</div>
        <div>
          bar={bar}
          <button onClick={() => onChangeBar('testing')}>
            Set bar to "testing"
          </button>
        </div>
      </div>
    );
  }
}
 
/**
 * Use the addUrlProps higher-order component to hook-in react-url-query.
 */
export default addUrlProps({ urlPropsQueryConfig })(MainPage);

If you prefer, instead of using a urlPropsQueryConfig you can provide the functions mapUrlToProps and mapUrlChangeHandlersToProps, as shown in the basic-mapUrlToProps example.

You'll also need to configure which history to use, typically done wherever you initialize your application. Examples of doing this with different setups are shown in the examples section.

If you are using react-router, how you link in the history depends on the version.

React Router v2

import { configureUrlQuery } from 'react-url-query';
import { browserHistory } from 'react-router'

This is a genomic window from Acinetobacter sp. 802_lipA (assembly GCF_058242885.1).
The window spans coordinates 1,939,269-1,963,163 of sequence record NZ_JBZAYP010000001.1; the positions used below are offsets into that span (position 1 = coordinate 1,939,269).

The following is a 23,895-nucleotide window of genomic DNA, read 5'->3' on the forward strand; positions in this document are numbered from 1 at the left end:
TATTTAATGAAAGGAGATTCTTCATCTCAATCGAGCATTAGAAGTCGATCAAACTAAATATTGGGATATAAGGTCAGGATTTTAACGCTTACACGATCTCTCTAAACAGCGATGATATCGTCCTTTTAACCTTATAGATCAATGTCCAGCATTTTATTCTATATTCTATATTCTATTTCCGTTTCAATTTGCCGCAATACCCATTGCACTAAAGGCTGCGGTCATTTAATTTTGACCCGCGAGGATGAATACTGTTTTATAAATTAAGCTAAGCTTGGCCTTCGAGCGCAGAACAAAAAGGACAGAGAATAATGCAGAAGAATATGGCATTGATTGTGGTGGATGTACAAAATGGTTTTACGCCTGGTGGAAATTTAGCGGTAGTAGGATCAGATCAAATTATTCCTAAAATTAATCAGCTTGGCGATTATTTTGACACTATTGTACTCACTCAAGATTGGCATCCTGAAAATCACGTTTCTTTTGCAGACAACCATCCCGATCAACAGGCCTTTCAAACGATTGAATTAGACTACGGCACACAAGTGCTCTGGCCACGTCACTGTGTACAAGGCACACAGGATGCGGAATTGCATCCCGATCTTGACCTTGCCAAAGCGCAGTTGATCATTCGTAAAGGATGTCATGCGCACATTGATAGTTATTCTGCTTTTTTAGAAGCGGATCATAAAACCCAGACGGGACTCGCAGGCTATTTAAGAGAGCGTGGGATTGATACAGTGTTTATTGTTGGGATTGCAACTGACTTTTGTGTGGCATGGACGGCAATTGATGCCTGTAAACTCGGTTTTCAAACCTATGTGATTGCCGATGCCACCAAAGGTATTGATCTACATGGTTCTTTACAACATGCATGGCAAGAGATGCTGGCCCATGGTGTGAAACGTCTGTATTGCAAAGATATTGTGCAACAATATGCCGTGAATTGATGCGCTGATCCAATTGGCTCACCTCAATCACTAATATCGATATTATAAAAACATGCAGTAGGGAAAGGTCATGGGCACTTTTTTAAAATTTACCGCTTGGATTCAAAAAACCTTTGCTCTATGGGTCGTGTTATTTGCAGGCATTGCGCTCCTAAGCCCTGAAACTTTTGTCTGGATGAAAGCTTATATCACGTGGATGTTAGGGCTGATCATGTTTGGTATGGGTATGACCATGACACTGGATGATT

configureUrlQuery({ history: browserHistory });

React Router v4

import { RouterToUrlQuery } from 'react-url-query';
import Router from 'react-router/BrowserRouter';
 
ReactDOM.render(
  <Router>
    <RouterToUrlQuery>
      <App />
    </RouterToUrlQuery>
  </Router>,
  document.getElementById('root')
);

Not using React Router. If you're not using react-router, you'll need to instantiate the history yourself manually:

import { configureUrlQuery } from 'react-url-query';
import createHistory from 'history/createBrowserHistory';
const history = createHistory();
 
configureUrlQuery({ history });

Examples

Development

During development of examples, it can be helpful to have a watch running automatically rebuilding the package when changes take place. To get this running run:

npm run dev

Building

npm run build

Linting

npm run lint

To lint examples, run:

npm run lint:examples

Testing

npm run test

To test examples, run:

npm run test:examples

Working on docs

When editing the docs, it helps to have a dev server watching changes. To do this, run:

npm run docs:watch

To build the docs, run:

npm run docs:build

To publish the docs, run:

npm run docs:publish

License

MIT